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 Table of Contents  
Year : 2013  |  Volume : 2  |  Issue : 4  |  Page : 220-226

Comparative proteomic analysis of Mycobacterium tuberculosis strain H37Rv versus H37Ra

1 Bioinformatics Centre, Biochemistry & JBTDRC, MGIMS, Sevagram, Maharashtra, India
2 GeNext Genomics Pvt. Ltd., Nagpur, Maharashtra, India

Date of Web Publication28-Feb-2017

Correspondence Address:
Bhaskar C Harinath
JB Tropical Disease Research Centre, Mahatma Gandhi Institute of Medical Sciences, Sevagram 442 102, Wardha, Maharashtra
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Source of Support: None, Conflict of Interest: None

DOI: 10.1016/j.ijmyco.2013.10.004

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Background: Mycobacterium tuberculosis (MTB) H37Ra is an attenuated tubercle bacillus closely related to the virulent type strain MTB H37Rv. In spite of extensive study, variation in virulence between the MTB H37Rv and MTB H37Ra strains is still to be understood. The difference in protein expression or structure due to mutation may probably be an important factor for the virulence property of MTB H37Rv strain.
Methods: In this study, a whole proteome comparison between these two strains was carried out using bioinformatics approaches to elucidate differences in their protein sequences.
Results: On comparison of whole proteome using NCBI standalone BLAST program between these two strains, 3759 identical proteins in both the strains out of 4003 proteins were revealed in MTB H37Rv and 4034 proteins were revealed in MTB H37Ra; 244 proteins of MTB H37Rv and 260 proteins of MTB H37Ra were found to be non-identical. A total of 172 proteins were identified with mutations (Insertions/deletions/substitutions) in MTB H37Ra while 53 proteins of MTB H37Rv and 85 proteins of MTB H37Ra were found to be distinct. Among 244 non-identical proteins, 19 proteins were reported to have an important biological function; In this study, mutation was shown in these proteins of MTB H37Ra.
Conclusion: This study reports the protein differences with mutations between MTB H37Rv and H37Ra, which may help in better understanding the pathogenesis and virulence properties of MTB H37Rv.

Keywords: MTB, Proteome, Virulence, Comparative proteomics, Bioinformatics

How to cite this article:
Jena L, Kashikar S, Kumar S, Harinath BC. Comparative proteomic analysis of Mycobacterium tuberculosis strain H37Rv versus H37Ra. Int J Mycobacteriol 2013;2:220-6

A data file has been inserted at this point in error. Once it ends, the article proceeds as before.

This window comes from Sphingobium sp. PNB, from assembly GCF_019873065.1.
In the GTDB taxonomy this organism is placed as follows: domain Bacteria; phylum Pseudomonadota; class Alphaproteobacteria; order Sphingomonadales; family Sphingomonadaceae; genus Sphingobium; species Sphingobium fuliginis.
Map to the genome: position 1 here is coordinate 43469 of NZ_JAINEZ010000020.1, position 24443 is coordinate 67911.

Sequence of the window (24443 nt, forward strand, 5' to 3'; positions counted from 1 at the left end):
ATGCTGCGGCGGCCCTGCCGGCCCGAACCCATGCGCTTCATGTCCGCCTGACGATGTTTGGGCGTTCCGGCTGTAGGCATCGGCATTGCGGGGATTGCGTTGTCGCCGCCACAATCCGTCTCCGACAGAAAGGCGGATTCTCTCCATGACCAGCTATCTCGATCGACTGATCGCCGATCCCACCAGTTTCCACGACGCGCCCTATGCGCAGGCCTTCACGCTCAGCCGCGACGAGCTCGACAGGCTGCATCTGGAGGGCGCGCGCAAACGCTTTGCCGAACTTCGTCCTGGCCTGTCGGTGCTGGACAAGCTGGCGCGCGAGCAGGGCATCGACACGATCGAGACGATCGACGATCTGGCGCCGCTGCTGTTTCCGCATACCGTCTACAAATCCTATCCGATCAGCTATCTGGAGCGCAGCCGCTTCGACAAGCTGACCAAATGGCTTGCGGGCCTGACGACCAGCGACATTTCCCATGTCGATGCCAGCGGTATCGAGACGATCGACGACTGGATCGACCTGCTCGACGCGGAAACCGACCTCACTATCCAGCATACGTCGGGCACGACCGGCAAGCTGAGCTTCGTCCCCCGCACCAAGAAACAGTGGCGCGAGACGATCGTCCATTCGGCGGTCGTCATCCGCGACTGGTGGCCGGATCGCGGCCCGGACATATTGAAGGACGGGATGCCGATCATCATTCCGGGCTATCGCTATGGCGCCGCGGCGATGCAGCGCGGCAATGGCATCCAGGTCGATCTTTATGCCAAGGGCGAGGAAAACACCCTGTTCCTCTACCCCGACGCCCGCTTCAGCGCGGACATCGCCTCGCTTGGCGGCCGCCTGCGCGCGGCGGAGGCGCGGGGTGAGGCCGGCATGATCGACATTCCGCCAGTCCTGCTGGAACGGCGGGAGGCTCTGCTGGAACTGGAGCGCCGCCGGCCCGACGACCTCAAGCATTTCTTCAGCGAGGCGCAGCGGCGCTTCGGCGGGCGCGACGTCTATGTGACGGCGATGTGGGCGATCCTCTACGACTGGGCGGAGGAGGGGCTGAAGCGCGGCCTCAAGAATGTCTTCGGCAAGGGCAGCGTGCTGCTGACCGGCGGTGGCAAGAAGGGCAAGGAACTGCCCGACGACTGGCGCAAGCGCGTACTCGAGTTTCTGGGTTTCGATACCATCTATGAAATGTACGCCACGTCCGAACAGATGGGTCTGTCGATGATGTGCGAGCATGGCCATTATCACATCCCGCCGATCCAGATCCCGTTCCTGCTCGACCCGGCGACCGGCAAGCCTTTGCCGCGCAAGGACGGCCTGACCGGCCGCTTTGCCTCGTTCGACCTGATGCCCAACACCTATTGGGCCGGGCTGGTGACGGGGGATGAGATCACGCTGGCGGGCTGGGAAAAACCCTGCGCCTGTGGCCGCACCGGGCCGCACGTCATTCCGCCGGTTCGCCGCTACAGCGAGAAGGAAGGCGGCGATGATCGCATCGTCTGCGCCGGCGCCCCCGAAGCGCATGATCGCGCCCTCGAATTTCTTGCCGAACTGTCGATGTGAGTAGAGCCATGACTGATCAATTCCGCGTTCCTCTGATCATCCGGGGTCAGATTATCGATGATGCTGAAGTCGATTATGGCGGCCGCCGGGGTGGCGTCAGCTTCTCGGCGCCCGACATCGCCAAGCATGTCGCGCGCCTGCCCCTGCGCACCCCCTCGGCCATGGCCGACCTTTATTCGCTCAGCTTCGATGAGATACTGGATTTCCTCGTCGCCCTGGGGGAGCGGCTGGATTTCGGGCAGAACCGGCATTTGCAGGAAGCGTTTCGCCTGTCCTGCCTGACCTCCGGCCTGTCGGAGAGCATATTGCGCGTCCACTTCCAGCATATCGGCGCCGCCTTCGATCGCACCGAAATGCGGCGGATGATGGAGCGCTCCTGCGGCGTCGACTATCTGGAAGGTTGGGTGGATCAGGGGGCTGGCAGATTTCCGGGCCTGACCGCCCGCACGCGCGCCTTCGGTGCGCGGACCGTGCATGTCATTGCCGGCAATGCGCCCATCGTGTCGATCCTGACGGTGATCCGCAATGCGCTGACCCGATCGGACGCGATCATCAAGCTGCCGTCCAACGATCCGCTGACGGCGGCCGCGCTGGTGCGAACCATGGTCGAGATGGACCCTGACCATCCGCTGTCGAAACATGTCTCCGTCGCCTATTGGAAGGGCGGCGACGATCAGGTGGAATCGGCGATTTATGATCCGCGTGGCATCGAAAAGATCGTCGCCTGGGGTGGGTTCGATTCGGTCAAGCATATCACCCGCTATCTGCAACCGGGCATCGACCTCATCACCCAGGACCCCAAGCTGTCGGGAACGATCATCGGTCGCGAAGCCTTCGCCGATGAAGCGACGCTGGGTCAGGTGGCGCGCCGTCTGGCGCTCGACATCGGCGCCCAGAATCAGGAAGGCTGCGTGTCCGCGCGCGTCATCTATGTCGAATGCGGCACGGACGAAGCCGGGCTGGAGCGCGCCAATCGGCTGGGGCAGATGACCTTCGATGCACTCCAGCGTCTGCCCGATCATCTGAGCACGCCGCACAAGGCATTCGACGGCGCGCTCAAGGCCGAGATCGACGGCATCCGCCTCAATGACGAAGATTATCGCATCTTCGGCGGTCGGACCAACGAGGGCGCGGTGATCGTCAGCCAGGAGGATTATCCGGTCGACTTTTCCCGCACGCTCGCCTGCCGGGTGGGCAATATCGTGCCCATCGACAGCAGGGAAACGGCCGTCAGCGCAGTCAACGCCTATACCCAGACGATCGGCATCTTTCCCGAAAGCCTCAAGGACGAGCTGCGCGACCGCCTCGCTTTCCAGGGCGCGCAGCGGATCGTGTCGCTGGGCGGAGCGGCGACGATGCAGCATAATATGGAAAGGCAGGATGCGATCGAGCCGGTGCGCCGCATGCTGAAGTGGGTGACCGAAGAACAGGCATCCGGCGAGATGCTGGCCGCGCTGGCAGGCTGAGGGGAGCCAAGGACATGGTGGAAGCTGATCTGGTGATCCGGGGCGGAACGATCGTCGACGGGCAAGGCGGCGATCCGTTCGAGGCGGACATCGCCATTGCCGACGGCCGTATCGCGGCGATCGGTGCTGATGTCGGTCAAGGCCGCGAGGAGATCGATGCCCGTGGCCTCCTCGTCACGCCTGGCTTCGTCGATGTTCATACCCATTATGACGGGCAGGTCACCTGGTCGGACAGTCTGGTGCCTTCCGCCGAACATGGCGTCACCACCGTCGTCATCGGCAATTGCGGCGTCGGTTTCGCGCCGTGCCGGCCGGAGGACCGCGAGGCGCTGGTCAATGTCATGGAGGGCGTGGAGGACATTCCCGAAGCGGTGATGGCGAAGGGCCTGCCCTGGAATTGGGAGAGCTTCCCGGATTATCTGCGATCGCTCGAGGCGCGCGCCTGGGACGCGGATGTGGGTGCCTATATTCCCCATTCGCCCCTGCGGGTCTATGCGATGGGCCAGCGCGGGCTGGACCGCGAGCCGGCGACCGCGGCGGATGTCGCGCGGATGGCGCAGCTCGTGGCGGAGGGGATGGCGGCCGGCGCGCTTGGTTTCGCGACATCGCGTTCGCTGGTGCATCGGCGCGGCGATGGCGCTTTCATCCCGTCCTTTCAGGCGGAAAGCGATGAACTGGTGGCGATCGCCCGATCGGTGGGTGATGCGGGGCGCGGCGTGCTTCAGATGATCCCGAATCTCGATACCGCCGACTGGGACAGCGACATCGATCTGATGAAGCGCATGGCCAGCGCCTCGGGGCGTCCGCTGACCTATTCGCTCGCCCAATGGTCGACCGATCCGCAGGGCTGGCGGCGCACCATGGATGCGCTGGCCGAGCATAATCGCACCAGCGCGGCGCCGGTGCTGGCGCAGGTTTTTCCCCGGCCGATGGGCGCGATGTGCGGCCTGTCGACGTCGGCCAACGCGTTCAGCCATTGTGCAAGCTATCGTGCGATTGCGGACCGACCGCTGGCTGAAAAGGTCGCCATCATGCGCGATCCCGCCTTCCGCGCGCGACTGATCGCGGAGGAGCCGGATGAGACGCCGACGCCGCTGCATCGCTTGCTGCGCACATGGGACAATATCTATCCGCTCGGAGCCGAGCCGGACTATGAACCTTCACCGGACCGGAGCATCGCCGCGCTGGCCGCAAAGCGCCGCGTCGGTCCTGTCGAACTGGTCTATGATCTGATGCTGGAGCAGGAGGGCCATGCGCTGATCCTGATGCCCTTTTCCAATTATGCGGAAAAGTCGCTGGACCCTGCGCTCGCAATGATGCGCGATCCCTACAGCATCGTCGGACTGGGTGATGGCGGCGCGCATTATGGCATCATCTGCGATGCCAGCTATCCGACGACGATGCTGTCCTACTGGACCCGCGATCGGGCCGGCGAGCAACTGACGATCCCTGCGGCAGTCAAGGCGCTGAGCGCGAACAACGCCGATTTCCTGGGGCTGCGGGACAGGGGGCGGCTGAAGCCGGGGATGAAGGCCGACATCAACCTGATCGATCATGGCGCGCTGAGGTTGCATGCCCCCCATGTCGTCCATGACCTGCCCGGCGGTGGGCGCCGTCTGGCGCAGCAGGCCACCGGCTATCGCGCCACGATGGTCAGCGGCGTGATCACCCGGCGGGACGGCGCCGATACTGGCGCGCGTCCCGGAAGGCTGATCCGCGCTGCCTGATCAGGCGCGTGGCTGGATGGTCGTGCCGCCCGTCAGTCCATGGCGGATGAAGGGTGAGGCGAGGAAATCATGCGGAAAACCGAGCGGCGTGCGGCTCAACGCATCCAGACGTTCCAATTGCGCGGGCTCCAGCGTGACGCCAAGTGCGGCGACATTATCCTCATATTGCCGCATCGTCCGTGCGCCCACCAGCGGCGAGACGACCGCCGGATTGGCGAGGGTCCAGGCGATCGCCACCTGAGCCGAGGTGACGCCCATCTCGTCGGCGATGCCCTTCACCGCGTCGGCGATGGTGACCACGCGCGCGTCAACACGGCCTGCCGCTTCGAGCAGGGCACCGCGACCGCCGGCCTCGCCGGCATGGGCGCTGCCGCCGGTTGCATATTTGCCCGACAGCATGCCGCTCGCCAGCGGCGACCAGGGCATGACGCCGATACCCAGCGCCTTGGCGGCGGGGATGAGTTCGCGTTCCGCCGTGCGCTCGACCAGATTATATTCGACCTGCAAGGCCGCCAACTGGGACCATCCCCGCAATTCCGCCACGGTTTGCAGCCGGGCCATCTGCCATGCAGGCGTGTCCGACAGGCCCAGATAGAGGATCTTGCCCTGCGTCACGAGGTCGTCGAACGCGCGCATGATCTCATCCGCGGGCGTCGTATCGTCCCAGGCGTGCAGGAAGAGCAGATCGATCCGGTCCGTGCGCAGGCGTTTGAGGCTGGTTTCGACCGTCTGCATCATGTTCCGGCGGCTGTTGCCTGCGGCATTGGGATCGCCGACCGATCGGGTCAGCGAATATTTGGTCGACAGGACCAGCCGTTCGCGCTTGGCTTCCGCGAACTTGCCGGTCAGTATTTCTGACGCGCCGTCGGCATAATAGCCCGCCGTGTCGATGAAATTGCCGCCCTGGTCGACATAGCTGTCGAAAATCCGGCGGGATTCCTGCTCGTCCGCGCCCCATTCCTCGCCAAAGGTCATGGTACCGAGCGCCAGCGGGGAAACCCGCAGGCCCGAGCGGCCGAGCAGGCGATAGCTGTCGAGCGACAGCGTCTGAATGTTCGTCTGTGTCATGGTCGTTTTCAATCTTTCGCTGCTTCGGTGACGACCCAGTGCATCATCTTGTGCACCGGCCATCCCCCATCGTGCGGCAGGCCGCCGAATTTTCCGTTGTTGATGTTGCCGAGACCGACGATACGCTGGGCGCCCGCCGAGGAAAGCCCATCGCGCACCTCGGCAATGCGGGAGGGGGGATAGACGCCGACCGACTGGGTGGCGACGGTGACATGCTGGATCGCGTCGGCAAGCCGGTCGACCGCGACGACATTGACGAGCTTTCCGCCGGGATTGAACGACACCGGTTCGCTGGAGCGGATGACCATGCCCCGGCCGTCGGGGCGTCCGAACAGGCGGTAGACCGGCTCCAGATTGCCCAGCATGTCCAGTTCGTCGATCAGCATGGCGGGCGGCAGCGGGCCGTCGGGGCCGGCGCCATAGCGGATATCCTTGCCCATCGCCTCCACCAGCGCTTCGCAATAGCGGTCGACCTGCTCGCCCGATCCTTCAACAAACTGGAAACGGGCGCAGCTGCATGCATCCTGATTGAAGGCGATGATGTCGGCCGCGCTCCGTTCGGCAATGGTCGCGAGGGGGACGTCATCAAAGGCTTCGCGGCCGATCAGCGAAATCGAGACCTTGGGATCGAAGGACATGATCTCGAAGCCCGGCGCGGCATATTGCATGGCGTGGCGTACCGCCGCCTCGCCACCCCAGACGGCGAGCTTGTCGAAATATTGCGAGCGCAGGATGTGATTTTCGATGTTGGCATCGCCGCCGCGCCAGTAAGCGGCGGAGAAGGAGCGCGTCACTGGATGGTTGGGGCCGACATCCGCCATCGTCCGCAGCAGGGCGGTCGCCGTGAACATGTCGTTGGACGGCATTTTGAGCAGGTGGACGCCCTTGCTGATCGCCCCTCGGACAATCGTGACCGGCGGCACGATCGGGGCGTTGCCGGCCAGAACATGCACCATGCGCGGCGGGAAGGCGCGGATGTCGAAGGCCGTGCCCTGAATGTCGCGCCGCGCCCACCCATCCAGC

How to cite this URL:
Jena L, Kashikar S, Kumar S, Harinath BC. Comparative proteomic analysis of Mycobacterium tuberculosis strain H37Rv versus H37Ra. Int J Mycobacteriol [serial online] 2013 [cited 2021 Oct 25];2:220-6. Available from: https://www.ijmyco.org/text.asp?2013/2/4/220/201121

  Introduction Top

Tuberculosis (TB) is a complex disease caused by Mycobacterium tuberculosis (MTB), which has evolved with highly successful mechanisms to equivocate host defenses and existing classes of antibiotics. Decades after the discovery of MTB, TB remains a major cause of morbidity and mortality in many developing countries. One third of the World's population is considered to be infected with MTB, with 8.7 million new patients and 1.4 million deaths in the year 2011, including 1 million deaths among HIV-negative and 430,000 HIV-positive individuals [1]. Multi-drug-resistant strains of this pathogen, emerging in association with HIV, have added a frightening dimension to the problem [2]. Outbreaks of extensively drug-resistant (XDR) TB have also been an increasing threat in certain regions around the world [3]. Despite abundant research on MTB diagnostics, vaccinations and treatments, this disease poses a considerable risk in many developed countries. MTB is very virulent, but there has been no simple answer found yet for what makes MTB so virulent. Historically, MTB H37Ra is the avirulent counterpart of the virulent strain MTB H37Rv, and both strains were derived from their virulent parent strain H37 discovered in 1935 by William Steenken through a process of aging and dissociation from in vitro culture [4]. These strains are phenotypically and genotypically different from each other, but the virulence power is different among these strains, which could probably be owing to a difference in protein expression. Owing to the advancement of Bioinformatics and the genome sequencing project, whole genome and proteome sequences of both the strains are available in the public domain. Current evidence suggests that as a species, MTB exhibits very little genomic sequence diversity [5],[6]. MTB H37Rv is virulent and susceptible to most of the anti-tuberculous drugs, while MTB H37Ra is an avirulent strain and the MTB KZN (KwaZulu-Natal, South Africa) strain is resistant to different drugs like isoniazid, rifampicin, kanamycin, ofloxacin, ethambutol, pyrazinamide, etc. [7]. This may be due to a genetic mutation resulting in the generation of mutated proteins. Therefore, there is a need for genomic as well as proteomic analysis among different strains of MTB to understand the variation among them.

Many tools have also been developed for the complete determination of the genome sequence of a huge number of bacteria, but still, their proteomes remain relatively poorly defined. In the post-genomic era, proteomics is a rapidly growing field of research that is becoming increasingly important, because it deals with the study of proteins involved in carcinogenesis as well as a novel biomarker discovery for clinical use, such as screening, diagnosis, prognosis, detection of recurrent disease, etc. [8]. While a genome remains unchanged to a larger extent, the proteins in any particular cell change dramatically as genes are turned on or off in response to the environment.

Comparative genomic analysis of MTB H37Ra versus H37Rv by Zheng et al. revealed the genetic basis of virulence among these two strains [9]. However, proteomics is still nascent and requires extensive study. Since it is proteins that are directly involved in both normal and disease-related biochemical processes, a more comprehensive understanding of disease may be achieved by looking directly into the proteins within a disease cell or tissue [10]. Proteomics has much promise in novel drug discovery by targeting proteins of pathogenic organisms causing different diseases in the host, whereas comparative proteomics is very significant in studying the proteomic variations among different pathogens.